Americans falter in biggest test before the 2026 World Cup

Photo cred: Sasha Wagner

In what many pegged as the litmus test for the USMNT prior to the 2026 World Cup, the Americans failed to advance past the group stage in Copa America after a loss to Uruguay on Monday night.

The US men started off the tournament with a 2-0 win against a Bolivia side that has won just 1 Copa America Match since 1999. While seemingly not much of a test for the USMNT, the Americans failed to capitalize on numerous chances in front of goal – which could have proven to be problematic as goal differential is the first tie breaker in the group stage.

The team then faced a familiar CONCACAF opponent in Panama, who tested the USMNT’s discipline. A Tim Weah red card in the 18th minute for striking a Panama player, forced the Americans play 70+ minutes a man down, in a game that the USMNT truly should have escaped from with at least a point.

After Berhalter made significant adjustments to “park the bus” in the second half down a man and with the score level, Panama broke through in the 83rd minute, ultimately stealing all three points from the match and forcing the USMNT into a virtual “must-win” against tournament contenders, Uruguay, to wrap up group play.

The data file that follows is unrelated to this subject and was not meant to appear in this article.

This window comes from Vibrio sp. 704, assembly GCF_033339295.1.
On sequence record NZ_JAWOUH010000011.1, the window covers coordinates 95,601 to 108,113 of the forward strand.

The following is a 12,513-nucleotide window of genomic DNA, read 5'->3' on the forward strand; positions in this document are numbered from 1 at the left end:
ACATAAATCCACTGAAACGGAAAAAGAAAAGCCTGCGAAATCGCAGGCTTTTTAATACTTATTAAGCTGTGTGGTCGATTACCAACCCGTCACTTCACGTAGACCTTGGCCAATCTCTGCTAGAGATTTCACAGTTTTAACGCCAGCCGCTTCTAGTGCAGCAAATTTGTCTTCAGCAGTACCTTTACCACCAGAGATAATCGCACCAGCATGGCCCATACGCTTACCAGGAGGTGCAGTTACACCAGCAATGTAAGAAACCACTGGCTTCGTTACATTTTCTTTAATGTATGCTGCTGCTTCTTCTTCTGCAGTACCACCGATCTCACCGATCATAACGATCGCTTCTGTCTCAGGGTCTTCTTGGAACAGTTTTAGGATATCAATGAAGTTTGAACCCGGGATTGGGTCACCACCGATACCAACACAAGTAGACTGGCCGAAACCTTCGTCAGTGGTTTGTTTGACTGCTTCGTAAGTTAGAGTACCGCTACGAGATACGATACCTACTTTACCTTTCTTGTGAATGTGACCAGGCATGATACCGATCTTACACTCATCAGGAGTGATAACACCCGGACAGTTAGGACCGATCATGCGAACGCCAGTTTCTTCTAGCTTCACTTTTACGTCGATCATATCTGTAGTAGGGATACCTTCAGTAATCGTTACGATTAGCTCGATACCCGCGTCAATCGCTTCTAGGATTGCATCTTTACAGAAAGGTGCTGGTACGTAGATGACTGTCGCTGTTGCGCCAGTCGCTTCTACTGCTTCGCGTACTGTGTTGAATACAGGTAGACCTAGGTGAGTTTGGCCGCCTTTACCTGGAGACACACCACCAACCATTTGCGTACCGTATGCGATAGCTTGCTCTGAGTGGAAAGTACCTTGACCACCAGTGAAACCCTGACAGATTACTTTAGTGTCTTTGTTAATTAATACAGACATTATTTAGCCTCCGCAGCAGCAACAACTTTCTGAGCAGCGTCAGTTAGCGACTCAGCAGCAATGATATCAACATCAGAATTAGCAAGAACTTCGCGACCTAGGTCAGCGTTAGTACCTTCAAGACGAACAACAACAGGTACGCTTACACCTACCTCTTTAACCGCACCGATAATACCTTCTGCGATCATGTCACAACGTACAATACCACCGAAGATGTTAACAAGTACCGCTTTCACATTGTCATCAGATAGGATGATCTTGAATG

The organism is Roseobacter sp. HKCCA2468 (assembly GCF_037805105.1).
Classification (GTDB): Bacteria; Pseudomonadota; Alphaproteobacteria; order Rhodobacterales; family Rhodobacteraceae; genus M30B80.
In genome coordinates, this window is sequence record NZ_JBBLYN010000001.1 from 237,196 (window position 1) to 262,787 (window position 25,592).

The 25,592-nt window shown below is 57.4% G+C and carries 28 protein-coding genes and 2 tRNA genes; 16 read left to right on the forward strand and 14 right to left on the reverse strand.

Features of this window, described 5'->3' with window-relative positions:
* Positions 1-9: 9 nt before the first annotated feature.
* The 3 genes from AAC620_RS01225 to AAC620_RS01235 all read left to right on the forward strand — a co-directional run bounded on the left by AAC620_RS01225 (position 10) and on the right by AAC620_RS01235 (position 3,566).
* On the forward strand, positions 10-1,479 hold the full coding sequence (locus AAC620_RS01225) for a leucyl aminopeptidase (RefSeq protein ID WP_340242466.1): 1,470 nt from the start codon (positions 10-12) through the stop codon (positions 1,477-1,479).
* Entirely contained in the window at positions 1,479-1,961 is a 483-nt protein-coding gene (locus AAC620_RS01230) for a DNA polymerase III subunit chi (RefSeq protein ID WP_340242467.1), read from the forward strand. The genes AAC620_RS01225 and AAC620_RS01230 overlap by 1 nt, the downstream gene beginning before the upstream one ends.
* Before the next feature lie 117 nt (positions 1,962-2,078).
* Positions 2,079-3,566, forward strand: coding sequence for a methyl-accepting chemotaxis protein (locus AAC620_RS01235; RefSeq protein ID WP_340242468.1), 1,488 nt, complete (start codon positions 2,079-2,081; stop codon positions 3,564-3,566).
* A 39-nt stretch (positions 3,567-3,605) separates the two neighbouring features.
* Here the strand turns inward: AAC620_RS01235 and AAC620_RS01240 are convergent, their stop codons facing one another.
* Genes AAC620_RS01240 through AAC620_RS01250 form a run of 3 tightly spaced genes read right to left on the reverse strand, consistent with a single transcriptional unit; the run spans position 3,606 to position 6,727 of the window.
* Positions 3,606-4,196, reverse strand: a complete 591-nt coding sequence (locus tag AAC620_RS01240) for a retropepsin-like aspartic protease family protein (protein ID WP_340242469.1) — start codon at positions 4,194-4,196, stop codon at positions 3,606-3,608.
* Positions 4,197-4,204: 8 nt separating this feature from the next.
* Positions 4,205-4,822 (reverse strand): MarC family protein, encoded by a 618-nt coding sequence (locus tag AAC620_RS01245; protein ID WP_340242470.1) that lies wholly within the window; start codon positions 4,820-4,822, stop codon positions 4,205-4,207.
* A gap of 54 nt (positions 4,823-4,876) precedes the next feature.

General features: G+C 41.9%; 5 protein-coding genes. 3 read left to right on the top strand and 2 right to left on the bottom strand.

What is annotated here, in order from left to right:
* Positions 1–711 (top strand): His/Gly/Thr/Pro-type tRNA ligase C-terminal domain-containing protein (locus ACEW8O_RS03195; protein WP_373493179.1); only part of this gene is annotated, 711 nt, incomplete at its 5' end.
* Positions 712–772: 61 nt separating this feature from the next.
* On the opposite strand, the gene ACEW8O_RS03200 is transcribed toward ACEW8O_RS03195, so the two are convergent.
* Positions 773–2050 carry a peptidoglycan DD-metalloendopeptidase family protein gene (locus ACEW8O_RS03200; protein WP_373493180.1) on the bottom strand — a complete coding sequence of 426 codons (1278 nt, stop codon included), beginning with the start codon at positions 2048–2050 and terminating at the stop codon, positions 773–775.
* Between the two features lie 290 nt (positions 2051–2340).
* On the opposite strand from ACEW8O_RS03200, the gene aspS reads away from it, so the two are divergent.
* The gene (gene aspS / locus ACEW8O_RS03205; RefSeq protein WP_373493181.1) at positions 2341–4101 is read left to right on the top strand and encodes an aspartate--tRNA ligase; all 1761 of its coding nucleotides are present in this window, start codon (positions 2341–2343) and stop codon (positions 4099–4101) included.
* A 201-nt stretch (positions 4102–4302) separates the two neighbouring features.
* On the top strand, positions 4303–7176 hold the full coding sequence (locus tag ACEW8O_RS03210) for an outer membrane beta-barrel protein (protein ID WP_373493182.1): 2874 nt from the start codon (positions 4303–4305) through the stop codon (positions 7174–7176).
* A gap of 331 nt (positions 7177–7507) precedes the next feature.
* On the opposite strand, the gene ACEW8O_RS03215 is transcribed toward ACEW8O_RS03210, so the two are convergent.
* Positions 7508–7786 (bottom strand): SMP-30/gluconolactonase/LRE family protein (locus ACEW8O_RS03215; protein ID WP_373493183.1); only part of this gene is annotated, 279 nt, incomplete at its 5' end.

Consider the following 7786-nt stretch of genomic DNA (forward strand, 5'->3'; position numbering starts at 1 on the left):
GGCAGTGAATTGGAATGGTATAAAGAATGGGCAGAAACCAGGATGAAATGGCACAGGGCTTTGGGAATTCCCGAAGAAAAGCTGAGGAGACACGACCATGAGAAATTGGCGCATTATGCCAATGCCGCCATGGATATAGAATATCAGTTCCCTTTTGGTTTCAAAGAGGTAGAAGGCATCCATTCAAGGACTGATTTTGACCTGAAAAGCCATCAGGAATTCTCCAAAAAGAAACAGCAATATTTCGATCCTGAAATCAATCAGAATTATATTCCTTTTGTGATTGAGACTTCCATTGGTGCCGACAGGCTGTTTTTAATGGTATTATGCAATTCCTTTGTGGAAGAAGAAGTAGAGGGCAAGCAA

And Monday night, in a match that captain Christian Pulisic exclaimed would require “the game of our lives’’ vs. Uruguay, the Americans fell much too short in the end, as Gregg Berhalter was caught “score watching” on the sideline.

The refereeing

It would be a disservice to the game to speak on both the Panama and Uruguay matches and not mention the refereeing display in both.

The degree to which the referees in each match affected the overall outcomes was catastrophic.

In the second group stage match, Panama had clear intentions of frustrating the US by playing tight and physical – hacking and trying to pull the USMNT out of their shell.

They succeeded.

Panama committed 19 fouls to the USMNT’s 4, with Panama earning just 4 cards in total.

The USMNT earned 3 cards on their 4 total fouls, with both teams earning 1 red card.